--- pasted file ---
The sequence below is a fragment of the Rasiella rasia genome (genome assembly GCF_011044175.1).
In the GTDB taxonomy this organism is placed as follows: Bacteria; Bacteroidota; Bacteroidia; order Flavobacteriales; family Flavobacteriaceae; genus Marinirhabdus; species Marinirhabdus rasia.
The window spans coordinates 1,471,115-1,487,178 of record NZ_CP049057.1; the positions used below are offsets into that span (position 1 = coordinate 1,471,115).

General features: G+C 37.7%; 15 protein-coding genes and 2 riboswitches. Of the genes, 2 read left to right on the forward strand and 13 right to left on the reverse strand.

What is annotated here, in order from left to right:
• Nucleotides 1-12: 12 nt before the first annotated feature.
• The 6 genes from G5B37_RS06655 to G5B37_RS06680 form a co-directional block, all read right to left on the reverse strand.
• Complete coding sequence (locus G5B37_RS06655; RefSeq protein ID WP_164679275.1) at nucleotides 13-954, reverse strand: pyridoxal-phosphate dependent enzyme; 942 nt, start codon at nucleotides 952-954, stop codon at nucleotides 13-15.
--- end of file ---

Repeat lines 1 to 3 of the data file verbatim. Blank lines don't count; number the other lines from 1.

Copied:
The sequence below is a fragment of the Rasiella rasia genome (genome assembly GCF_011044175.1).
In the GTDB taxonomy this organism is placed as follows: Bacteria; Bacteroidota; Bacteroidia; order Flavobacteriales; family Flavobacteriaceae; genus Marinirhabdus; species Marinirhabdus rasia.
The window spans coordinates 1,471,115-1,487,178 of record NZ_CP049057.1; the positions used below are offsets into that span (position 1 = coordinate 1,471,115).